“What’s in Wine?”

MFW’s April 29th post “Winemaking Recipe for Ridge Vineyards,” which discusses Paul Draper’s pioneering effort at transparency in winemaking came a full month before the attached New York Times article by Eric Asimov discussing the same topic. The lag-time shows that this issue is making a slow but positive move out of the realm of the wine professional and into the public domain, which is a good sign for the end user of what can be a highly manipulated product. Setting aside the implications of Paul Draper’s open letter (http://www.ridgewine.com/Images/Acrobat/PD_ingredient_letter.pdf), theoretically aimed at his direct competitors in relation to “fine wine,” the article by Asimov shows that there is an audience among the wider wine-drinking community that is ready to listen to and engage in discussion about labeling issues and the listing of ingredients on bottles of wine.

Why is it that no one really seems to care what is in the wine they drink? For all of its natural, pastoral connotations, wine can very much be a manufactured product, processed to achieve a preconceived notion of how it should feel, smell and taste, and then rolled off the assembly line, year after year, as consistent and denatured as a potato chip or fast-food burger. Yet we pay little attention to wine’s added ingredients, even as we have become hyper-conscious about what we eat. Twenty years ago, many Americans may have enjoyed food indiscriminately, but now they weigh the nutritional, environmental, humanitarian, aesthetic and even political consequences of what they cook and consume. Isn’t it time to devote the same careful attention to the wine we drink?

There are clearly reasons for certain wineries to resist the type of ingredient transparency that Ridge Vineyards has implemented and while they are legally in the right to do so I find it is surprising that more people are not pushing back to demand a higher level accountability. There seems to be a disconnect for the average wine-drinker when it comes to the composition of their wine vs their dinner. Why is that? Is it lack of knowledge? Do people even realize the amount of allowable additives and processing techniques that are completely legal? Do people realize that even amongst the allowable ingredients in wine few tests have been conducted to analyze potential public health risks?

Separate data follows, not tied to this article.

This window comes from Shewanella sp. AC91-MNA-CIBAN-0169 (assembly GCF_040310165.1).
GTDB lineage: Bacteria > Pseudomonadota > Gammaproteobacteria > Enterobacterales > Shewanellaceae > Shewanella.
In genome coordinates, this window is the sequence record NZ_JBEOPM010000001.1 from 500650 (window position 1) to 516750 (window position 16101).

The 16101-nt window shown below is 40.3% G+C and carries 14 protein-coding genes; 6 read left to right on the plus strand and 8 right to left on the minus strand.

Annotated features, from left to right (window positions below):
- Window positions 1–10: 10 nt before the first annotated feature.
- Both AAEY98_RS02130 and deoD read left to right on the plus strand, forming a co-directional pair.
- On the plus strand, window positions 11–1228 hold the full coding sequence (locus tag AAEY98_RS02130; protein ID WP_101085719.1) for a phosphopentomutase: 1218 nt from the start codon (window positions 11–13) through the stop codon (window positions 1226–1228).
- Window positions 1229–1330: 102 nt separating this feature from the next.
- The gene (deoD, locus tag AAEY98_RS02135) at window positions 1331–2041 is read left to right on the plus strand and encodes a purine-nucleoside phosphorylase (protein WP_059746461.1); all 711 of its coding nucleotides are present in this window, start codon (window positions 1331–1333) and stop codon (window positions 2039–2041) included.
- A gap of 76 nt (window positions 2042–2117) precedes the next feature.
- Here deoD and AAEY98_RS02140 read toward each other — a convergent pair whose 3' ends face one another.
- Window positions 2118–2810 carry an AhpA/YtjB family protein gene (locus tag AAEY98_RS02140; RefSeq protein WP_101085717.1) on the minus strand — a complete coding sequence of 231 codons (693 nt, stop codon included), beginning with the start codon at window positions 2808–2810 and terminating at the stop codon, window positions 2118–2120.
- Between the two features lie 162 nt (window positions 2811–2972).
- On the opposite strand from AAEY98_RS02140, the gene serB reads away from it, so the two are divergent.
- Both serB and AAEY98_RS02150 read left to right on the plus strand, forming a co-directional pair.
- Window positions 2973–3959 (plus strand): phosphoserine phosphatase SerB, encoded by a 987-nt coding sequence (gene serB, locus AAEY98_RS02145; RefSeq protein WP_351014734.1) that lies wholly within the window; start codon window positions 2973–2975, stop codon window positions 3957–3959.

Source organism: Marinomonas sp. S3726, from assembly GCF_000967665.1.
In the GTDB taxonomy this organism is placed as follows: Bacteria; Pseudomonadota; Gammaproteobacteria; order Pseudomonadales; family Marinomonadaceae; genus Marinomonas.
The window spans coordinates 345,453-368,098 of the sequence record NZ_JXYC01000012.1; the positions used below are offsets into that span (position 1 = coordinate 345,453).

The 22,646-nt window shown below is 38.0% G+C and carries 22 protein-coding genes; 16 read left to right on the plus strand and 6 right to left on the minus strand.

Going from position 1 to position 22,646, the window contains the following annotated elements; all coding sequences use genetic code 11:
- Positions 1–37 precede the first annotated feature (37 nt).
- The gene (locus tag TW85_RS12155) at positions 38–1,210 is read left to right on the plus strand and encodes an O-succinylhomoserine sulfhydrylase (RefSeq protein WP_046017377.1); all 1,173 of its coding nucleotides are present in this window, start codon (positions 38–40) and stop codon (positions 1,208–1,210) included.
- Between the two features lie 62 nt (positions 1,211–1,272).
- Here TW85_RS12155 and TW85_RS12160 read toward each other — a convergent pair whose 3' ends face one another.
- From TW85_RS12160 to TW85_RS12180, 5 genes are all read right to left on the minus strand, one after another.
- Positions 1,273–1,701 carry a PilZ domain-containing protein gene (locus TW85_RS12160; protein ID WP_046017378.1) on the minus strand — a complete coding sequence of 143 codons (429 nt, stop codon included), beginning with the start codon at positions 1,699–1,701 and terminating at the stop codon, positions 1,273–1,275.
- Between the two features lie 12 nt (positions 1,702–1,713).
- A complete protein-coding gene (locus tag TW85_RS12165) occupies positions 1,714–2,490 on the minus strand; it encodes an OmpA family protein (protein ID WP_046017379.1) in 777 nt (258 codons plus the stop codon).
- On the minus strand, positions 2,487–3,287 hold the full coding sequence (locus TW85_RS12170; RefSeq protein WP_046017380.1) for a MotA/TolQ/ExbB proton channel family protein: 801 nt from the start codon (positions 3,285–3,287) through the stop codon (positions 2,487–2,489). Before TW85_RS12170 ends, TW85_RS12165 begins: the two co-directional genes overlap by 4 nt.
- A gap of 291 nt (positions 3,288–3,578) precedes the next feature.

I have a suspicion that there are at least two major factors at work here and both support the traditionally opaque style under which certain wineries have grown accustomed to operating. The first, as mentioned above, concerns the consumers lack of knowledge. While any lack of knowledge is inherently bad, it is made worse in this case by winemakers who assume this “lack” signifies public approval to continue operating without transparency. These producers know that some consumers make conscious decisions not to buy products when they see what goes into making them and that fact is enough to scare producers of any commercial product. Without legally sanctioned requirements to list ingredients in wine, the less scrupulous and those motivated purely by financial concerns will have no desire and definitely no reason to become transparent. So as Asimov points out, sadly, the responsibility is left largely to consumers to monitor what they buy and drink. For the most part, however, they seem unconcerned.

The second factor, which is related to a general lack of knowledge and may in part be the cause of it, is the passionately romanticized nature of wine itself. Born of human experience, romanticism as related to wine has developed through history as we have evolved. Since wine has, in a sense, been there since the beginning, the way that we relate it has become deeply entrenched in world culture. It has been a part of myth and storytelling lore since the first grapes “magically” fermented and its constant link to divinity reinforces the weight of its impact on humanity. While the literal truth of these myths cannot be supported, the essence of man’s relation to wine continues to be partially informed by the bewitching nature of these stories and the ethereal character of certain special bottles. The mystique of wine has become such an integral part of its appreciation that perhaps for some consumers, to delve too deeply into the details of its production negatively affects its appreciation.

Based on recent news reporting, the time seems right for change. The new steroid scandal being uncovered in Major League Baseball and the “Label It” movement pushing back against the secret inclusion of GMO’s in our food are two examples that seem to indicate Americans are more interested than ever in transparency and what we put in our bodies. Wine should be next, but will it be? Or will most of us continue to remain willfully ignorant?

NYT Article: http://www.nytimes.com/2013/06/05/dining/the-big-question-whats-in-wine.html?ref=dining&_r=1



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